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The Lamb of God
who takes away the sin of the world.
Jo. 1:29

Twice the apostle John records John the Baptist referring to Jesus as “the Lamb of God” (Jo. 1:29, 36). Reference to the lamb immediately causes the reader to contemplate the sacrificial system of the Old Testament, particularly that of the nation of Israel, but also the larger practice of sacrifice throughout the history of man. It should be remembered that an animal, perhaps one or more lambs, was slain in Eden because of the sin of Adam.

Though numerous animals were offered in various sacrifices, the lamb is the one most often identified with the sacrificial system. The sacrifice meant the death of the lamb, but the death of the lamb meant that the people could live—the principle of giving up life through death that there might be life.

A question for deliberation is whether “the Lamb of God” as used by John is a reference to a particular lamb or a general reference to sacrifice itself in the Old Testament. While some identify the lamb with the Passover lamb, others view it in connection with the lamb of Isaiah (53:7). Other suggestions refer to the lamb Abraham spoke of when questioned by Isaac (22:7-8, 13-14), or the lamb led to the slaughter that Jeremiah referenced (11:19), or the lamb of the trespass offering (Lev. 5:7). A precise identification is impossible to make. It may be proper just to take the words of John as a general reference to the act of sacrifice, and the substitution that is associated with it. In contrast to the numerous sacrifices in the Old Testament, there would be one sacrifice in the New Testament, the Lamb of God.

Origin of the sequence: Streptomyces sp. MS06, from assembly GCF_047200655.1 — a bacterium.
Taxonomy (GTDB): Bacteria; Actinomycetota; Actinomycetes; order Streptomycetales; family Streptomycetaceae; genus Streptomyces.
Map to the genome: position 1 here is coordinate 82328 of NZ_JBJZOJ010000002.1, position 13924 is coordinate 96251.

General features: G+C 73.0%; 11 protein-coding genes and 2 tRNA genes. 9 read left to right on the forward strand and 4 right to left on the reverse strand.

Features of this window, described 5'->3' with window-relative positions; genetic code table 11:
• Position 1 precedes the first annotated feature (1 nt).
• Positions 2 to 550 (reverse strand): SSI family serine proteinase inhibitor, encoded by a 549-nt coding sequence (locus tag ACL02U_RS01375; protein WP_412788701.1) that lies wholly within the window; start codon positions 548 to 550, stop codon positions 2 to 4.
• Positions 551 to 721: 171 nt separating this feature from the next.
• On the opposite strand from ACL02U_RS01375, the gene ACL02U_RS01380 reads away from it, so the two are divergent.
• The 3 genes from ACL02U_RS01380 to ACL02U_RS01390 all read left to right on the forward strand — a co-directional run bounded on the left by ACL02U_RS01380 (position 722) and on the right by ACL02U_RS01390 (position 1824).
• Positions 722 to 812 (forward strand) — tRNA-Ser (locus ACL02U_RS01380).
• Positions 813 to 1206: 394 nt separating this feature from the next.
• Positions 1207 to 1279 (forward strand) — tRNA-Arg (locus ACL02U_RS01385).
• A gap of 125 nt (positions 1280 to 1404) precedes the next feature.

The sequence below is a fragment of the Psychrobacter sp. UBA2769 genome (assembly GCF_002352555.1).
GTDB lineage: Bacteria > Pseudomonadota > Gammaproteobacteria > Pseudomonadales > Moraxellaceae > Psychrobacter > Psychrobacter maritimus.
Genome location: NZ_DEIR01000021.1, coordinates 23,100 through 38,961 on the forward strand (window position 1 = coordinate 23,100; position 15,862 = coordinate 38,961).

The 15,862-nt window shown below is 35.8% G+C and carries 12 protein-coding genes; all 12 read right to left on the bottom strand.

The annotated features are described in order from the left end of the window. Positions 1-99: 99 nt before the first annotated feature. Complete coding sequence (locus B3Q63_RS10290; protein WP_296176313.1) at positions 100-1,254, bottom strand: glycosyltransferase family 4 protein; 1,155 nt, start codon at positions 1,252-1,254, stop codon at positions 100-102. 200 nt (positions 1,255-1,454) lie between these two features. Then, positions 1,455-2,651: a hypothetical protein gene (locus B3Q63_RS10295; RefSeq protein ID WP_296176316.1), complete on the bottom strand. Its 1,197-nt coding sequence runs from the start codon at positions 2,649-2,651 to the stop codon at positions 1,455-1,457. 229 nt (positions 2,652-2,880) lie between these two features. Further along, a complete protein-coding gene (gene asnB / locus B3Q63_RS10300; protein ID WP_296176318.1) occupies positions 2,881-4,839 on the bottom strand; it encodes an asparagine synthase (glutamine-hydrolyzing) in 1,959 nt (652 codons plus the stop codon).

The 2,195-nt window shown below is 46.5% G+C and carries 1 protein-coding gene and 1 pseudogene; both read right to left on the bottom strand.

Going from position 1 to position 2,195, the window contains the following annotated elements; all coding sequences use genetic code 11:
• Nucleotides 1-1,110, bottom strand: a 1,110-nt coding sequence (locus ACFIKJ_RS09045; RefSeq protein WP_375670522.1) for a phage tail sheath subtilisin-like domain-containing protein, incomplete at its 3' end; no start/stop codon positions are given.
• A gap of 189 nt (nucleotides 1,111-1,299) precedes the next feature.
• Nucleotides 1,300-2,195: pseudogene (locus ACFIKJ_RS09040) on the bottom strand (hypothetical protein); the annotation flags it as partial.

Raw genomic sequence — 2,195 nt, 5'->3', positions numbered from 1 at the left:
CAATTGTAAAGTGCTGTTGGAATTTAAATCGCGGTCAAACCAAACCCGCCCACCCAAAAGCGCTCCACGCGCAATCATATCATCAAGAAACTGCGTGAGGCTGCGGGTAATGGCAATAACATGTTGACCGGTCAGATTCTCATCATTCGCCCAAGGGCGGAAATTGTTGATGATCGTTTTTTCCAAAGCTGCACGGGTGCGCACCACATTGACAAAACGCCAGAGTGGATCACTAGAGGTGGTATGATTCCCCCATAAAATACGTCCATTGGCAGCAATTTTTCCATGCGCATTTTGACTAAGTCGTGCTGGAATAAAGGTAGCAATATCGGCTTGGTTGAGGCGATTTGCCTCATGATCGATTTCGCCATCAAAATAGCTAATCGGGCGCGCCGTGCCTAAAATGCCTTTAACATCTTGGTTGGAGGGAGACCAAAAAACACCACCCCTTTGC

In the Old Testament the lambs that were slain must be free of blemish, with no physical defect, no defilement of any kind; Moses writes of the requirements for cattle, sheep, and goats: “Whatever has a defect, you shall not offer, for it shall not be acceptable on your behalf . . . it must be perfect to be accepted; there shall be no defect in it” (Lev. 22:21-22). Only the best was to be offered to the Lord. In addition, a perfect sacrifice symbolized the holiness of God and the holiness He required in man; and, at the same time, the sacrifice that was free from defect exposed the defect or sin of the one offering the sacrifice.

The lamb’s life was offered to God as provision for man’s sin, for it was the state of man and the conduct of man that necessitated the sacrifice. The lamb was a sacrifice, and the sacrifice was a substitution, and, therefore, it was a satisfaction. Such was the meaning and significance of the sacrificial life of the nation of Israel.

In the New Testament the “Lamb of God”—a Person, not an animal—was a sacrifice, and as a sacrifice He was a substitution for mankind (“world”), and because He was a substitution He was a satisfaction before God, so that God’s wrath did and does turn away from man (see: Propitiation). Such is the meaning of the Christology of the Church.

The word “world” does not imply that all will be saved but that the death of Christ is the means of salvation for anyone in the world. Anyone who believes will be saved, meaning that the death of Christ is efficacious for a select group, even though the death is sufficient to save all people, the world.

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